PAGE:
You've been told from a very young age that you should never lack sleep to be at your best during the day. That is why, until now, you made it a point of honour to sleep very long nights. But what about the opposite: can too much sleep affect your health? Read on to discover many interesting facts and tips on this subject!
Is it possible to sleep too much?
The case of heavy sleepers
We often hear about "heavy sleepers", which sleep specialist Sylvie Royant-Parola defines as individuals who generally need 9 to 11 hours of sleep each night. These include young adults. On the other hand, they are very uncommon in the 35-54 age group, as their professional and social lives limit their sleep time.
Heavy sleepers are perfectly functional during the day with such hours of sleep. They are also to be differentiated from people who have a lack of sleep to make up for, for example during the weekend after a week full of short nights.
The case of hypersomnia
Dr. Royant-Parola also points out that if they exceed 11 hours of sleep per night, the sleepers concerned may be suffering from hypersomnia. It is a condition in which you feel excessive sleepiness, which can be divided into two types:
Primary hypersomnia, also known as central hypersomnia, the origins of which are complex.
Secondary hypersomnia, which is more common, is the result of an external condition that causes you to have to sleep more.
While the primary form in its three known types (narcolepsy, Kleine-Levin syndrome and idiopathic hypersomnia) is clearly pathological, the secondary form can be related to less "exceptional" factors (e.g., severe sleep deprivation, exhaustion, cessation of stimulants, or excessive use of sedatives). In some cases, it may even be normal, such as during the first trimester of pregnancy in some women.
What are the consequences of sleeping too much?
Whether you like to sleep or suffer from hypersomnia, too much sleep can have real and negative consequences on your health. In fact, according to a Chinese study published in Neurology, sleeping too much at night or during the day could increase the risk of a cardiovascular accident.
This study involved a statistically significant sample (31,750 people), with an average age of 62 years and no history of stroke or serious medical conditions. The authors of the study found that participants who slept 9 hours or more at night were 23% more likely to have a stroke than those who slept 7 to 8 hours. Among the sample with more than 9 hours of sleep per night, those who slept more than 90 minutes during the day had an 85 per cent greater risk of stroke than those who slept a good night's sleep and took short naps during the day. These results confirm those of another British study published in the scientific Journal of the American Heart Association. This study concluded that individuals who get 10 hours of sleep each night as usual have a 30% higher risk of dying prematurely from a stroke compared to those who get a normal amount of sleep (7 to 8 hours per night).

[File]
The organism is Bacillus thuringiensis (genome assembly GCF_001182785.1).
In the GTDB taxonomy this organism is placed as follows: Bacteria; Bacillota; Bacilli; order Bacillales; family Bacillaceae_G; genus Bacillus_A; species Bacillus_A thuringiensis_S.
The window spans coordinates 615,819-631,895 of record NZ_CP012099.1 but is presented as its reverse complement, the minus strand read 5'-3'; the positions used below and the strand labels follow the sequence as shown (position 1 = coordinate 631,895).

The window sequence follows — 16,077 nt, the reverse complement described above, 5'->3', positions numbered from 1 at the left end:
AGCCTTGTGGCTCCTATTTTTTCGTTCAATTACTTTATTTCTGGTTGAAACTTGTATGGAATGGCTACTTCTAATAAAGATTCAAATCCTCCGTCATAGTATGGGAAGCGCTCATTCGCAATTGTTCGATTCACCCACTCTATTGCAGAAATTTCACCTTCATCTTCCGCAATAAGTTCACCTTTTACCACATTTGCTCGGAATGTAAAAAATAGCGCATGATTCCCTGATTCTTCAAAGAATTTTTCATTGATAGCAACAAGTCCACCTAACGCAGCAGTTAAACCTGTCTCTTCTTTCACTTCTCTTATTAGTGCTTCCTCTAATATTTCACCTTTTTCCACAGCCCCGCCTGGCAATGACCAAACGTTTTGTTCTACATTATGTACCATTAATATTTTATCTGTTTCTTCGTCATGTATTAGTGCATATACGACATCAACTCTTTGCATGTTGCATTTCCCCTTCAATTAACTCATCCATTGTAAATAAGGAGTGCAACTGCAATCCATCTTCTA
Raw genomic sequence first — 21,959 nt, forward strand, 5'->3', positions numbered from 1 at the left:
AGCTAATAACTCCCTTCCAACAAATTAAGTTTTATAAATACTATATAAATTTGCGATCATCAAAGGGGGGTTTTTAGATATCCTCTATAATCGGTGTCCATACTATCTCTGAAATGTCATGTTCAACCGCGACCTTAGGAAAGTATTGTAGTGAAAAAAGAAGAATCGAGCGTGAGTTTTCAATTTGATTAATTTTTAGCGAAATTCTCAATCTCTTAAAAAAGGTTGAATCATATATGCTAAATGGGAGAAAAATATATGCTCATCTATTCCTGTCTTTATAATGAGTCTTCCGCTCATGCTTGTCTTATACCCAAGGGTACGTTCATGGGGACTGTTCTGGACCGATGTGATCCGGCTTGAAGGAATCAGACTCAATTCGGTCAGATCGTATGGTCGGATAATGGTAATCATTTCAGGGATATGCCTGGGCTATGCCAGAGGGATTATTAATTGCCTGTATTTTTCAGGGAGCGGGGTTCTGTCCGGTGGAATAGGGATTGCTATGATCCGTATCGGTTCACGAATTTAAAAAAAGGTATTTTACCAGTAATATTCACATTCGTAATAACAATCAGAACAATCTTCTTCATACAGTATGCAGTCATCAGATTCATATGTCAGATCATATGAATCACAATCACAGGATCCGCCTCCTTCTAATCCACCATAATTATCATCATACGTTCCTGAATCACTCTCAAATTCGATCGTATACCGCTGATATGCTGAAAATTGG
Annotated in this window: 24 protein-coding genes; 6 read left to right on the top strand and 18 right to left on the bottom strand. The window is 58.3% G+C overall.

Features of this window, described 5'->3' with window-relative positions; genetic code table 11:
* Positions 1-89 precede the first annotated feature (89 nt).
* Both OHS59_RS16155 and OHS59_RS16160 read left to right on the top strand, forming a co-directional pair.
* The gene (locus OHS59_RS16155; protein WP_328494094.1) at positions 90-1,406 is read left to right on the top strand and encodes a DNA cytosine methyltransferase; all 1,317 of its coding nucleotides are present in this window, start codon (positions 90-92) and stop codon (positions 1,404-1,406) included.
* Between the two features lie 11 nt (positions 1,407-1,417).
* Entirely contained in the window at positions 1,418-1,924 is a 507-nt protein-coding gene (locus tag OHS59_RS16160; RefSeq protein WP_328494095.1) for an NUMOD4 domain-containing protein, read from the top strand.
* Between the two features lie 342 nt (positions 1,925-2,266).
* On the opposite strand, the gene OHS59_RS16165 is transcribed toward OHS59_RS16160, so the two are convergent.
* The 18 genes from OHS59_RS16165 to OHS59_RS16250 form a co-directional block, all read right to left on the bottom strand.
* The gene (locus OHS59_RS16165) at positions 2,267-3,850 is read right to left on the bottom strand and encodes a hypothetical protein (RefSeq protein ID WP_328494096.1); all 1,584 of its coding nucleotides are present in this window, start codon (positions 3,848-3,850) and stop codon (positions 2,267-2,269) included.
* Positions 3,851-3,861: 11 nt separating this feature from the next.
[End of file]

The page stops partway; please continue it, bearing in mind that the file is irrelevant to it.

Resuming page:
Some tips for getting quality sleep without sleeping too much
So, if you sleep too much, increased cardiovascular risks are a reality. But how do you get the right amount of sleep? Answer: bet on quality sleep! In fact, the Chinese study above mentions the importance of getting the right amount of sleep, since the individuals who participated in the study and who said they suffered from poor quality sleep had a 29% higher risk of having a stroke.
Here are some brief tips from Polysleep to maintain/improve the quality of your sleep:
Get enough sleep (usually 7 to 8 hours a night for an adult).
Go to bed as soon as you feel tired at night.
Go to bed and get up at the same time.
Do not eat too much at night.
Limit stimulants such as coffee or tea, and if possible, avoid them at the end of the day.
Relax in the evening with a suitable activity, such as reading.
Sleep in the best possible conditions in a quiet room (limited noise pollution), at the right temperature (18-19°C) and without screens. Indeed, the blue light emitted by the screens of electronic devices interferes with sleep by blocking the secretion of the sleep hormone, melatonin!
Conclusion: too much sleep is risky for your health, but you can avoid it!
So, too much sleep presents real risks on the cardiovascular level. However, by promoting quality sleep and a sleep duration that is within the norm for your age group, you can avoid having to extend your sleep hours to compensate for the fact that you don't sleep well at night. If, on the other hand, your bed is the cause of your sleep problems, consider replacing it with one of our foam mattresses!
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